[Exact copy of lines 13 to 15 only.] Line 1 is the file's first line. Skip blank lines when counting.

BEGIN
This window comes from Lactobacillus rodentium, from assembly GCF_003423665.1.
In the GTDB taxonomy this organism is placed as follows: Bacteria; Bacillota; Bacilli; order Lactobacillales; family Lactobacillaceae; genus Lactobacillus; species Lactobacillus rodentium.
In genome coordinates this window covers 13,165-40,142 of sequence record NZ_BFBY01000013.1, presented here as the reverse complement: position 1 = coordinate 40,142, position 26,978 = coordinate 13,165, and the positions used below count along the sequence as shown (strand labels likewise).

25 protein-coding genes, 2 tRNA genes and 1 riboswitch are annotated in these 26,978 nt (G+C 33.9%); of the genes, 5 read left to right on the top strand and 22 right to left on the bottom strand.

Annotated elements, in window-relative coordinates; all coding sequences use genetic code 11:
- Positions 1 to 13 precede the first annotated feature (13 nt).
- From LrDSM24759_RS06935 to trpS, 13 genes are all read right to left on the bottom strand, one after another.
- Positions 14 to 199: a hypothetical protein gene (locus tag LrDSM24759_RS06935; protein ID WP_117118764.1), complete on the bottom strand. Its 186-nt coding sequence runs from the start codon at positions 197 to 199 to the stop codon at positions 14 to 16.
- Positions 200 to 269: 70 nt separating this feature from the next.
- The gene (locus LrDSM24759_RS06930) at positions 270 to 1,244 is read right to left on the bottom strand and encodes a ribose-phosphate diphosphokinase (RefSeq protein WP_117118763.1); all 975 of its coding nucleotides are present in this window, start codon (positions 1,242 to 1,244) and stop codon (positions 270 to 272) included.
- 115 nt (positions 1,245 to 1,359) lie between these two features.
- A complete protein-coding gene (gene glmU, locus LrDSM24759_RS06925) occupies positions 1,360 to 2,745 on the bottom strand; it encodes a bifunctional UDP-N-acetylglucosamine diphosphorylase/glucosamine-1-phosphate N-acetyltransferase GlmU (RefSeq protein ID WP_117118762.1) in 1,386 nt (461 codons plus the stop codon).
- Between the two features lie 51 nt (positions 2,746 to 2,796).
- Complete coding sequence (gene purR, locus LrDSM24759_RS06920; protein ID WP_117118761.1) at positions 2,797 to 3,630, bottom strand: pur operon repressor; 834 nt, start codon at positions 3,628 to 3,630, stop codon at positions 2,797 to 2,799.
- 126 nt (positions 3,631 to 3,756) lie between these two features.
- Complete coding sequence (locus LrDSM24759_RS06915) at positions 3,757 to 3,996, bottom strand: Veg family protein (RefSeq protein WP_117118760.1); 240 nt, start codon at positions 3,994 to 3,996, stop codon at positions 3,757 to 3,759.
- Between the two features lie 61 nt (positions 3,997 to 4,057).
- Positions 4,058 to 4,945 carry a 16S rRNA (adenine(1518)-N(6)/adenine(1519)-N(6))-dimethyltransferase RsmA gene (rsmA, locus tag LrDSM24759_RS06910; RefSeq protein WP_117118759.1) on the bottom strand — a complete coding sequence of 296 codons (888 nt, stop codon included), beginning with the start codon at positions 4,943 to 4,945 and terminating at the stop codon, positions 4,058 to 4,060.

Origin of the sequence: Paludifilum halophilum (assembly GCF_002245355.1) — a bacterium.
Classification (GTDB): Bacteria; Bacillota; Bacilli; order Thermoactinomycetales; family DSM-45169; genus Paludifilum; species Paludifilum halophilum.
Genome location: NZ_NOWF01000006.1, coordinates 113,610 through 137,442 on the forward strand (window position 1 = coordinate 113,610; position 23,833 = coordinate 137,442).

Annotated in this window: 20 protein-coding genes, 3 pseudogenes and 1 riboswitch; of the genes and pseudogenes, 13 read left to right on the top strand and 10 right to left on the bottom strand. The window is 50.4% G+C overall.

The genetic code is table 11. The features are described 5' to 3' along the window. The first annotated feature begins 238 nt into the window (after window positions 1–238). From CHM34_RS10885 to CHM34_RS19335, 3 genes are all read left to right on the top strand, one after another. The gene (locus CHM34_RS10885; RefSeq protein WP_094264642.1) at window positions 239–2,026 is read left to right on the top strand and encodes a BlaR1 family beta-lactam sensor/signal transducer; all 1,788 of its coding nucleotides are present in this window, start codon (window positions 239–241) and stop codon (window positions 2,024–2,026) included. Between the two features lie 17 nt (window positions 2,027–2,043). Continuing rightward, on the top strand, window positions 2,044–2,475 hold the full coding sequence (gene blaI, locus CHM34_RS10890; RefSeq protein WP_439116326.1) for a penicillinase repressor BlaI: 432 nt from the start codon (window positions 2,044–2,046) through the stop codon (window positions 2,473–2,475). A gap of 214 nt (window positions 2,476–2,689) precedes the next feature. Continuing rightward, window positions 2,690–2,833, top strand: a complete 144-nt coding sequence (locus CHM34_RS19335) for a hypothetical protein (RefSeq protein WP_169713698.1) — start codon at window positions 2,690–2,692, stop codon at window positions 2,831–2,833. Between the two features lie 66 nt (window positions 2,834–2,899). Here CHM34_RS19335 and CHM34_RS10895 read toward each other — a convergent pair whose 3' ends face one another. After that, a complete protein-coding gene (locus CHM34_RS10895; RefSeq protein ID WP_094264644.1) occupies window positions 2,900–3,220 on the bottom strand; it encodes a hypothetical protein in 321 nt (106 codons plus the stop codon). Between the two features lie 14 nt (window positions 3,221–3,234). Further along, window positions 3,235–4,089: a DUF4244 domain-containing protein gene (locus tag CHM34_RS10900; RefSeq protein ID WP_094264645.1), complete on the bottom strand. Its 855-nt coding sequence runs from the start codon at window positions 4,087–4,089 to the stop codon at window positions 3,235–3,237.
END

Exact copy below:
- Between the two features lie 51 nt (positions 2,746 to 2,796).
- Complete coding sequence (gene purR, locus LrDSM24759_RS06920; protein ID WP_117118761.1) at positions 2,797 to 3,630, bottom strand: pur operon repressor; 834 nt, start codon at positions 3,628 to 3,630, stop codon at positions 2,797 to 2,799.
- 126 nt (positions 3,631 to 3,756) lie between these two features.